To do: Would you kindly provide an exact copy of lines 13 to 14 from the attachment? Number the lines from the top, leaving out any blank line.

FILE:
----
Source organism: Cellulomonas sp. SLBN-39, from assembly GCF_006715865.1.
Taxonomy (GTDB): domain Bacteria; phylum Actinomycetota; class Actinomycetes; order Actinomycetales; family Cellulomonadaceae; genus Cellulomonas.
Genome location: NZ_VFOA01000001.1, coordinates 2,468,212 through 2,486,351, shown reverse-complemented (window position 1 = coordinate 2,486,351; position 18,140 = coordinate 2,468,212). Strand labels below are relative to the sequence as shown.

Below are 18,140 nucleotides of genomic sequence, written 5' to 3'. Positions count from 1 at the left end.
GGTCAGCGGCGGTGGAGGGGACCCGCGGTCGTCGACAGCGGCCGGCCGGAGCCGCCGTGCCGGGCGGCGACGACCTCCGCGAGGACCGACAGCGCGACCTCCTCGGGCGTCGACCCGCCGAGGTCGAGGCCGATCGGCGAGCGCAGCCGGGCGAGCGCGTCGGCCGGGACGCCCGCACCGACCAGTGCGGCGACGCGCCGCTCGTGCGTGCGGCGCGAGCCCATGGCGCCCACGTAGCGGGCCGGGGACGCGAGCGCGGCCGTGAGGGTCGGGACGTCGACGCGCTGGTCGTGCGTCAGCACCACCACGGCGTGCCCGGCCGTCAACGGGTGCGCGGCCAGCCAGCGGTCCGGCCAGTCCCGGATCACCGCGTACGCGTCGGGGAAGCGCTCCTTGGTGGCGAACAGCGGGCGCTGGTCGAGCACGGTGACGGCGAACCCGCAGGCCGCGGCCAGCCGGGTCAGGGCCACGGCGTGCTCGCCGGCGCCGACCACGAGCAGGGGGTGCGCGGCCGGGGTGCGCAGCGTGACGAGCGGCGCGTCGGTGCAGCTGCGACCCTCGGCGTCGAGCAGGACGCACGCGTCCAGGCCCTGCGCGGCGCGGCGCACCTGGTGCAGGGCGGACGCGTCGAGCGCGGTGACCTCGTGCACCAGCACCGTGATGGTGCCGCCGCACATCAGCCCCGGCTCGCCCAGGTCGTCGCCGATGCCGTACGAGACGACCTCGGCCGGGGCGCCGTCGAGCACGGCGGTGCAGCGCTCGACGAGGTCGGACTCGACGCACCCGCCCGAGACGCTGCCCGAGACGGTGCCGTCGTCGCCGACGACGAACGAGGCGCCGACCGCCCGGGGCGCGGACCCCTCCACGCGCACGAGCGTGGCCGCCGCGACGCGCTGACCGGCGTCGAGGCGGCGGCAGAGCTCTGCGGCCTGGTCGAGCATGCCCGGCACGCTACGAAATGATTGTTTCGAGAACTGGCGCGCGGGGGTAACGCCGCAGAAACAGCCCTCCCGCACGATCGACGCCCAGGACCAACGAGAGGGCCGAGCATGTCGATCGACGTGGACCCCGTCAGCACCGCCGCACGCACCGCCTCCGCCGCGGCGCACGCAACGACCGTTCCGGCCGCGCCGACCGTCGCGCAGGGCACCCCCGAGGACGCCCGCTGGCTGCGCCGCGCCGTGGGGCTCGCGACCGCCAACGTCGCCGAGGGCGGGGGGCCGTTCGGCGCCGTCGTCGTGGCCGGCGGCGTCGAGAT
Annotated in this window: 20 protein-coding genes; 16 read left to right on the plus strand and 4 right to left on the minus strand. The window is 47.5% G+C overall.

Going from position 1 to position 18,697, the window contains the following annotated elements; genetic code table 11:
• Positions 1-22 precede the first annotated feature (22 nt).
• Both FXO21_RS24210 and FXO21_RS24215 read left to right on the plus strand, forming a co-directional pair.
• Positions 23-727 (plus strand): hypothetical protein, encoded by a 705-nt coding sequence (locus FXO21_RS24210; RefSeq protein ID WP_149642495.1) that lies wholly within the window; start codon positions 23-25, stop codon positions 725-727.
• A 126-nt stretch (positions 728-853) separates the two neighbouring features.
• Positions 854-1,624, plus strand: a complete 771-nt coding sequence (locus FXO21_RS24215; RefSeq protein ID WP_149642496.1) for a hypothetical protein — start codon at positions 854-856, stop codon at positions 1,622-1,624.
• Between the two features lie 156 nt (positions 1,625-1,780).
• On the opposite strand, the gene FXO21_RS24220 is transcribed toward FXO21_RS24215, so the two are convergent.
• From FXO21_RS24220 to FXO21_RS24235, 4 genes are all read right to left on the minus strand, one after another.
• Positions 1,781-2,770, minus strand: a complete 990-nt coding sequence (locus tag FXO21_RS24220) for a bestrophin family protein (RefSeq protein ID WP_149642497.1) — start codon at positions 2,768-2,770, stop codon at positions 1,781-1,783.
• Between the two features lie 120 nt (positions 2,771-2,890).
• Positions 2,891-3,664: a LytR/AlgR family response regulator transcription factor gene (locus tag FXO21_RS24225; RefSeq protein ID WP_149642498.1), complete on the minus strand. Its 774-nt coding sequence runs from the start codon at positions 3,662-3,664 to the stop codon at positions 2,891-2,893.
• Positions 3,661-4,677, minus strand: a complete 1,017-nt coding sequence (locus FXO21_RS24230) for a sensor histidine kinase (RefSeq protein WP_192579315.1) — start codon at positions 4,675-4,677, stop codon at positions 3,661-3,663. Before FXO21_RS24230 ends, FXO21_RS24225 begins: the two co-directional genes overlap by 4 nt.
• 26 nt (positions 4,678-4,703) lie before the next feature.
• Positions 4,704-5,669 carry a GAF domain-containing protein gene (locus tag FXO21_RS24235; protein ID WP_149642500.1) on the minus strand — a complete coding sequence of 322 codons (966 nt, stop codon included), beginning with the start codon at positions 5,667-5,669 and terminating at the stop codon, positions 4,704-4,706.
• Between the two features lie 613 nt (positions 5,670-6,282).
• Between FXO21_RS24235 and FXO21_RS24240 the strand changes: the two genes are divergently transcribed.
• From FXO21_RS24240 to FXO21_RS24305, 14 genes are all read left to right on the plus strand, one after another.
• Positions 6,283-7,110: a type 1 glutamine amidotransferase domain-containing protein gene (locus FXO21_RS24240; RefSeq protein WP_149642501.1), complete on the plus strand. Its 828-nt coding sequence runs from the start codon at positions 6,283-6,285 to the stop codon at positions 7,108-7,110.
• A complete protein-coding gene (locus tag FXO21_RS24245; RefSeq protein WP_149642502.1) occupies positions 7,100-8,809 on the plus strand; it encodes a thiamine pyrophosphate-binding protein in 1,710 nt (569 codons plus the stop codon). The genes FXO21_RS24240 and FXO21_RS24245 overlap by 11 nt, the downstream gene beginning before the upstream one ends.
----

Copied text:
• Between the two features lie 156 nt (positions 1,625-1,780).
• On the opposite strand, the gene FXO21_RS24220 is transcribed toward FXO21_RS24215, so the two are convergent.